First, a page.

Contradicting Viewpoints on the Transition: Liberalism Must Come First

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Photo: La Patilla

Harvard economist Ricardo Hausmann just published the strongest retort to the idea of a transition led by a “light chavista” who forgets the crimes of those in power:

Given the humanitarian crisis, Venezuela needs a rapid economic recovery, which is unlikely unless property rights are credibly reestablished. But how is this possible in the context of majority rule? What will prevent a future electoral majority from grabbing assets again after the economy recovers, as happened in Zimbabwe during and after the 2008-2013 cohabitation agreement? And how can the system create relatively permanent property rights without entrenching the narco-bourgeoisie’s claims to the booty it has amassed under Chávez and Maduro?

[…] In Venezuela today, it will be impossible to reestablish liberal democracy if the current regime is allowed to return and expropriate again. Venezuela’s recovery depends on its capacity to translate the current catastrophe into a set of new social norms of the form: “never again shall we…”

Even Quico has given up on his Venezuelan transition ideal. He wants to punish chavista leaders (to watch them suffer), but is willing to trade that for an economic recovery. What a way to miss the point!

No, Quico, the reason we shouldn’t be okay with an uncertain transition organized around the needs of chavista leaders isn’t to please our desire for schadenfreude. It’s because we need to hold them accountable, to move forward as a liberal democracy.

Hausmann and I have one poignant question for you: what happens when an openly anti-liberal party with a lot of money is allowed to stay around with no consequences?

Liberalism is non-negotiable. We need to guarantee free speech and property rights, and work out some transitional justice — for the stolen bounty and crimes against the people. Else, even if Falcón were to muster the votes and convince the military to honor them (a big if), we will find ourselves facing powerful, wealthy, illiberal, chavista foes 5 years from now — or sooner.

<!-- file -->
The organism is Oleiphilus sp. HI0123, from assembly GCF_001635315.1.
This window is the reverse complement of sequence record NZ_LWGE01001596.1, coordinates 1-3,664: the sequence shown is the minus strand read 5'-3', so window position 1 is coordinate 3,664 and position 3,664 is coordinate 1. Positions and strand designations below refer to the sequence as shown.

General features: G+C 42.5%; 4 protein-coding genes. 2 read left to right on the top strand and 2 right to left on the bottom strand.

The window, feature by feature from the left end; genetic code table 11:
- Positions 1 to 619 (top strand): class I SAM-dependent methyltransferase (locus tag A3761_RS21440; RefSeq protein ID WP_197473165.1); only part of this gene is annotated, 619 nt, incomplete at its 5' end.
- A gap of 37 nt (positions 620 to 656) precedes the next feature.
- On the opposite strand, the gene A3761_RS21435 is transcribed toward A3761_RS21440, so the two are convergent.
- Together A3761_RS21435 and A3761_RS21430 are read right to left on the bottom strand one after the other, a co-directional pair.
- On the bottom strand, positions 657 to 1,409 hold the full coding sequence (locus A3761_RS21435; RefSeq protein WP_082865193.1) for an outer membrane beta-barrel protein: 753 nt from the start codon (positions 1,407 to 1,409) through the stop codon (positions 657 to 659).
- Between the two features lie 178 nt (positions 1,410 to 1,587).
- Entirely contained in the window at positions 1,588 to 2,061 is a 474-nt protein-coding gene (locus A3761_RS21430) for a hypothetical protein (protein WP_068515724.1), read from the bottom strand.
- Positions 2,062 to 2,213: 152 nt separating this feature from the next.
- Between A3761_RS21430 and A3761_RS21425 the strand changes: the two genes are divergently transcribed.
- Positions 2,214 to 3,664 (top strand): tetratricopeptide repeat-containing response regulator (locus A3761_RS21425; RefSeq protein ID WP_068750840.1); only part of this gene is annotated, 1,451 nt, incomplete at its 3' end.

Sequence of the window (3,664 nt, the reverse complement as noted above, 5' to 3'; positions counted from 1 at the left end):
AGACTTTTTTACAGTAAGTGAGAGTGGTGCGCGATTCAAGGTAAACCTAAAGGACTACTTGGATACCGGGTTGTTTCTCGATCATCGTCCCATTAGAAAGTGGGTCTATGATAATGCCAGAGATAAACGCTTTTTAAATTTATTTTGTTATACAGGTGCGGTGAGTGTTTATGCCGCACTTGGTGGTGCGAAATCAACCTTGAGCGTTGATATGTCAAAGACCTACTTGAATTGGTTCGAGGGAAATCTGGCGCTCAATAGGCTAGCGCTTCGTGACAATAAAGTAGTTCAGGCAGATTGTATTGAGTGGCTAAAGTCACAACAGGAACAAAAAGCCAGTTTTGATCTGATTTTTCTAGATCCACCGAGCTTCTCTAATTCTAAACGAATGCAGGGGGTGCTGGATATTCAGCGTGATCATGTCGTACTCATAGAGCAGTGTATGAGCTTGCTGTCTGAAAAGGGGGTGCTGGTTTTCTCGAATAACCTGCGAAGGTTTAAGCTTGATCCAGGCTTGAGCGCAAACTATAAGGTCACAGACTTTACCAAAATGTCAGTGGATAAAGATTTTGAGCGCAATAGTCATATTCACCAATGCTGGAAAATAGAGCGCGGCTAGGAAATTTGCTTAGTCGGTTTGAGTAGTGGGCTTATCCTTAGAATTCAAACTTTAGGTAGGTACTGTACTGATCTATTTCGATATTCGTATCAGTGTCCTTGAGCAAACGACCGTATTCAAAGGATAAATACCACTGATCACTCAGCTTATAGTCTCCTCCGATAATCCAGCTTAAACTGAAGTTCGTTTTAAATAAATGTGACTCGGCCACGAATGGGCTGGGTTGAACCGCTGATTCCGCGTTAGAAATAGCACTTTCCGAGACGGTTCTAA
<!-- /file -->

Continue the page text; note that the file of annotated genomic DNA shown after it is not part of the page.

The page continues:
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45 COMMENTS

  1. Glad Alejandro picked up on the the Hausman critical article I linked yesterday here, responding to Francisco pathetic post.

    Furthermore, Ricardo is pro US Military flash invasion to save Klepto-Cubazuela, something those Muddy UCV dreamers and many other nationalistic clueless clowns with their foolish pride still don’t get.

    • I can easily understand why any non-chavista Venezuelan would be praying for a US military intervention.

      Can you help me understand how the case for such a thing would be made to a war weary, indebted, thoroughly disinterested US electorate?

      • “Hombre Araña,”

        Presumably, you’re joking? The Venezuelan tyranny eminently fits into the vital national security concerns of the United States. To name but four factors:

        (1) Oil is an essential resource for US military and civilian needs; many of our refineries are equipped specifically for heavy Venezuelan crude; the collapse of Venezuelan output is not only a human catastrophe for the Venezuelan people, but it also hurts our economy and our security needs.

        (2) Maduro (and Chavez before him) have never hidden their alliances with Iran, Syria, Russia, and various other terrorists and US adversaries. Intelligence shows criminal schemes have included supplying passports to Hezbollah jihadists and working with Iran to import thousands of tons of cocaine into the United States. (Obama specifically did nothing to counter the latter example, out of fear of upsetting the massive payoff to Iran called the Iran Deal.)

        (3) Remind me, who is the leading global power in this hemisphere? When millions of starving families spill out across South America and Central America, destabilizing already-precarious local economies and polities… who do you seriously think will be called upon to help restore order? Must we again wait until the damage is done and thus end up paying even more?

        (4) No one wants to die for Maduro. The front-line soldier in Venezuela is intimidated and starved into submission, but he is not an idiot. He is looking for an excuse to break free of the tyranny. VERY few soldiers would risk their lives knowing with 100% certainty they would quickly lose the war. That means it would be extremely easy to topple the regime. The expense would come afterwards: cleaning up the corrupt police and military, restoring order on the streets.

        • Greetings Brian. Not joking in the slightest.